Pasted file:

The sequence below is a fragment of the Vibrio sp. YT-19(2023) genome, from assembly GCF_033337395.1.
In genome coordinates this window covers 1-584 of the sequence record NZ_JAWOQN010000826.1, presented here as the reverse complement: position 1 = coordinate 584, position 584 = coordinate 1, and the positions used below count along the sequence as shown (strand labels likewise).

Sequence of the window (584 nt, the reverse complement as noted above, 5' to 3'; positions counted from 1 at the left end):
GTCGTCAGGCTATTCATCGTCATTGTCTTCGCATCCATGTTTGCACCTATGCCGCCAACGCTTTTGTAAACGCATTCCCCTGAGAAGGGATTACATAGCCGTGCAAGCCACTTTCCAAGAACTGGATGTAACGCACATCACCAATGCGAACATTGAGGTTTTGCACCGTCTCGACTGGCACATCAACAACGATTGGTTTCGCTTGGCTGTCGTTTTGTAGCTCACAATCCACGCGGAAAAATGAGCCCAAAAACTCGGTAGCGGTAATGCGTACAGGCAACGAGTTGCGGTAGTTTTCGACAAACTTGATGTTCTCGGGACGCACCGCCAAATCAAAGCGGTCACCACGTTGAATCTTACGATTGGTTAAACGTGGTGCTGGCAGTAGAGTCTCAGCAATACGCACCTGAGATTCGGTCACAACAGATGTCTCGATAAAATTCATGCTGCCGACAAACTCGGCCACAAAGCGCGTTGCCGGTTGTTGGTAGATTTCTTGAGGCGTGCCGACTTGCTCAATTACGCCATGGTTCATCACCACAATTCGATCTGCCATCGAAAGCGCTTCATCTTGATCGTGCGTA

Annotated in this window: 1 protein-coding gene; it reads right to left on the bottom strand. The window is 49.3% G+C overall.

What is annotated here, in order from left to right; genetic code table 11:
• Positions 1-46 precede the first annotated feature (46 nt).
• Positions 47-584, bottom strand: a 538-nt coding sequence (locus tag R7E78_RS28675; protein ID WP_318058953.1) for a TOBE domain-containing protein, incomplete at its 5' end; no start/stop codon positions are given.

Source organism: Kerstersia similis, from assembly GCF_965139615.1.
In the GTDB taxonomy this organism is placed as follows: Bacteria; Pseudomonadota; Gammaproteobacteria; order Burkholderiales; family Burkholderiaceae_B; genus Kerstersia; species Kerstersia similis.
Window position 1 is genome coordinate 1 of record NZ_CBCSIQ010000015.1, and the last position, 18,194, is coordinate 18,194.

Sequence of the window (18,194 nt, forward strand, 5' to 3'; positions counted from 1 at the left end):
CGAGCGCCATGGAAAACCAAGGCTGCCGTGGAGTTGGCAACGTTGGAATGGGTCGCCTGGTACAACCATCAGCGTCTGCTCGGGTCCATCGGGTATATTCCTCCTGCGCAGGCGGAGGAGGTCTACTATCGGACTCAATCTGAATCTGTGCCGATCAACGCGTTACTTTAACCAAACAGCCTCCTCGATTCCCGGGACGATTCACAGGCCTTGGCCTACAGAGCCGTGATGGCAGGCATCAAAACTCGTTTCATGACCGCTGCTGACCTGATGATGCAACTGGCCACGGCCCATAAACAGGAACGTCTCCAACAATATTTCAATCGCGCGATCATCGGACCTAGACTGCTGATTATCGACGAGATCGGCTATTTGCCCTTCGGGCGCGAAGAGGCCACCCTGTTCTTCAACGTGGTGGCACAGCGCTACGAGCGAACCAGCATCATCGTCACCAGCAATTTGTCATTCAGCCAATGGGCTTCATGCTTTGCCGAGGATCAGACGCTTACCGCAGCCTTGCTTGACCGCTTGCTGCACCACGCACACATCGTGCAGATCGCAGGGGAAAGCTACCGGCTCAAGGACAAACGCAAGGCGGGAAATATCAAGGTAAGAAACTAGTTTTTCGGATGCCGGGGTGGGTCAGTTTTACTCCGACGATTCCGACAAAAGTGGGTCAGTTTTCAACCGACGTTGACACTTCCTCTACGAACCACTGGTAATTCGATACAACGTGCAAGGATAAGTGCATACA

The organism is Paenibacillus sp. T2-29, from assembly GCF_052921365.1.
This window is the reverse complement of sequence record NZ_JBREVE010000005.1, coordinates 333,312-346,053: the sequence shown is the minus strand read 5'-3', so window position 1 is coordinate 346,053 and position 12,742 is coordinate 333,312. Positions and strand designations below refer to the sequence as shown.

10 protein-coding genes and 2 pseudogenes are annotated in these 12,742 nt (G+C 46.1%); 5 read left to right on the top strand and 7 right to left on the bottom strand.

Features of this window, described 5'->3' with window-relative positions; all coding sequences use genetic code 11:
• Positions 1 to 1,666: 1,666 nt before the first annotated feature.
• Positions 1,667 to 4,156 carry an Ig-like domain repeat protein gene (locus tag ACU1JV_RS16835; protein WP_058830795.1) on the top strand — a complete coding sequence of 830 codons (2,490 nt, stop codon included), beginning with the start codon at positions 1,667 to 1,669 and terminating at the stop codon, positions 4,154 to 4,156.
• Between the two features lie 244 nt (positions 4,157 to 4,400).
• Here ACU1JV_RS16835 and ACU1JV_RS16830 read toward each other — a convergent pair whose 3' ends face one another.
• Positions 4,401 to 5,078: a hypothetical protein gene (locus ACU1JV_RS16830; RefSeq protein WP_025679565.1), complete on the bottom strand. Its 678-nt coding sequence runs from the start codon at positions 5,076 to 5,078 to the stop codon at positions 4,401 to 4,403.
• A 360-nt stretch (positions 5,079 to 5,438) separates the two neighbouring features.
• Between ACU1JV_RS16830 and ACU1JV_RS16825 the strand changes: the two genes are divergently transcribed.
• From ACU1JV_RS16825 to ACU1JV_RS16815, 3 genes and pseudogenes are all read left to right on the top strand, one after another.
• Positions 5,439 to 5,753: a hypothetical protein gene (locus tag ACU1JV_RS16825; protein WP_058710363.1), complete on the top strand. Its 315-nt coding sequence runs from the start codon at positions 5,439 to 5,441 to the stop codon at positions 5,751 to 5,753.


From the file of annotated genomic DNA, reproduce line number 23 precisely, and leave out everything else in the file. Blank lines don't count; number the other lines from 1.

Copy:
• A 360-nt stretch (positions 5,079 to 5,438) separates the two neighbouring features.